Be a hospitable host and gracious guest

Be a hospitable host and gracious guest

Be a hospitable host and gracious guest Author: Style At Home


Be a hospitable host and gracious guest

How to be a hospitable host
1 Extend a welcome

Put guests at ease even before they arrive. Calling ahead shows you're looking forward to their visit. • Confirm arrival details and length of stay. • Share special plans you've made -- should they pack hiking shoes, an evening dress? • What do they need or not need? Are raincoats in order because of the forecast? Can they leave the hair dryer at home? • Ask about allergies (to foods or down-filled bedding, for instance).

2 Create a haven
Provide a comfortable personal space. • Supply travel-size toiletries they may have forgotten, like toothpaste, shampoo and sunblock, plus luxuries like specialty soaps and bath oils. • On the nightstand, stack magazines and books they'll enjoy, and set out a bouquet of flowers and a water glass and carafe. • If you just have a sofa in the family room, add a folding screen for privacy if there's no door. • Place a small take-home gift on their pillow – gourmet chocolates for the friend with the sweet tooth, monogrammed note cards for the aunt from overseas, a photo album for your shutterbug sister.

3 Give a guided tour
Show guests around to encourage them to help themselves. • Where can they find coffee in the morning? • Where are the extra blankets, sun hats and first aid kit kept? • Demonstrate how to use the TV, as well as the computer if they want to check e-mails.

4 Encourage independence
Visits are great, but you need some time for yourself. • Plan a few outings involving everyone and leave the rest up to them. • Research local activities and tourist sites, then provide maps and brochures so they can head out on their own to local golf courses or museums, or take the kids to the park or ice cream parlour.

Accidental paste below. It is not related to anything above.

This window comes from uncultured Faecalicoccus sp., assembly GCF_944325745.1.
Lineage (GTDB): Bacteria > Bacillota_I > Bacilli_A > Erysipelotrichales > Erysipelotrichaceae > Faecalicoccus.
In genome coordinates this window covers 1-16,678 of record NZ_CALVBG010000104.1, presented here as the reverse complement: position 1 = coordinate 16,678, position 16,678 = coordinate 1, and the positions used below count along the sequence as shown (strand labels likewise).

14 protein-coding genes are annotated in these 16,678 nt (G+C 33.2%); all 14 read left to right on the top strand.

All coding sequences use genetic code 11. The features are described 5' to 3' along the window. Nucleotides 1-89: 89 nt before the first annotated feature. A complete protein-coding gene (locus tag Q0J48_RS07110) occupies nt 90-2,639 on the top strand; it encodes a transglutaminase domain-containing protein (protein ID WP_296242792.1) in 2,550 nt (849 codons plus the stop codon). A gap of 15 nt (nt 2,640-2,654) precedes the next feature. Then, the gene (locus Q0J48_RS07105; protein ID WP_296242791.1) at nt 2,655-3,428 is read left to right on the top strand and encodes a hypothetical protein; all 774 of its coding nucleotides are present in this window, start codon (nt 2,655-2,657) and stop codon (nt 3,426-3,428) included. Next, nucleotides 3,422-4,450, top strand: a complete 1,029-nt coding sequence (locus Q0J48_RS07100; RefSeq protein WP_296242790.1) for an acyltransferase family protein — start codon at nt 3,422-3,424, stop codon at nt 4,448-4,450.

5 Take it easy
If you're not enjoying yourself, your guests won't either. Don't fuss and hover. • Resist the temptation to schedule every minute. Leave free time for them to venture out on their own or to enjoy spur-of-the-moment adventures together. • Go for simple meals – prepare dishes ahead, like soup, for quick lunches. • Involve them in dinner prep – it's a chance to chat and chop together, sharing techniques.


How to be a gracious guest
1 Tell hosts what's up
Communicate your plans and needs so your hosts aren't caught off guard. • What time of day will you be arriving and leaving? If you'll be eating before your arrival, let them know so they don't go to the trouble of cooking a five-course meal. • Make them aware of any allergies you have. • Offer to bring something – a particularly helpful gesture if you're heading up to a remote cottage community where they just can't get good coffee beans.

2 Bring supplies
Show your gratitude by bringing a cornucopia of goodies. • To ease the financial burden of feeding more mouths, you can provide provisions – a basket of fresh bread and fruit, some sweets and a bottle of wine or two. • A thank-you gift is in order, too. It doesn't have to be big, but it should be thoughtful – perhaps a cat figurine to add to your friend's menagerie, Montreal bagels for her husband, who misses them, and blowing bubbles for their five-year-old.

3 Be sure to help out
Their home is not a hotel. There's no maid to pick up your wet towels. • Pitch in and clean up after yourself – place dishes in the dishwasher, reshelve books and corral children's toys when play is over. • Offer to lend a hand with dinner – chop veggies, wash lettuce or set the table. Better yet, cook for them one night.

4 Do your own thing
Give hosts some breathing room. Spending 24/7 with anyone, no matter how much you care for them, can be tiring. You'll both need a break. • Retreat to your room for an afternoon of reading. • Arm yourself with a local map and hit the town to visit the used-books store your host has no interest in or the zoo she's seen too often.

5 Say thank you
Once you're back home, be sure to let your host know how much you enjoyed your stay. • Send a handwritten thank-you note by mail. • If your visit was particularly enjoyable or long, consider sending an additional gift, like a framed photograph of your shared excursion to the local antiques show. • And be sure to reciprocate by inviting your weekend host to be your guest sometime soon.


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Be a hospitable host and gracious guest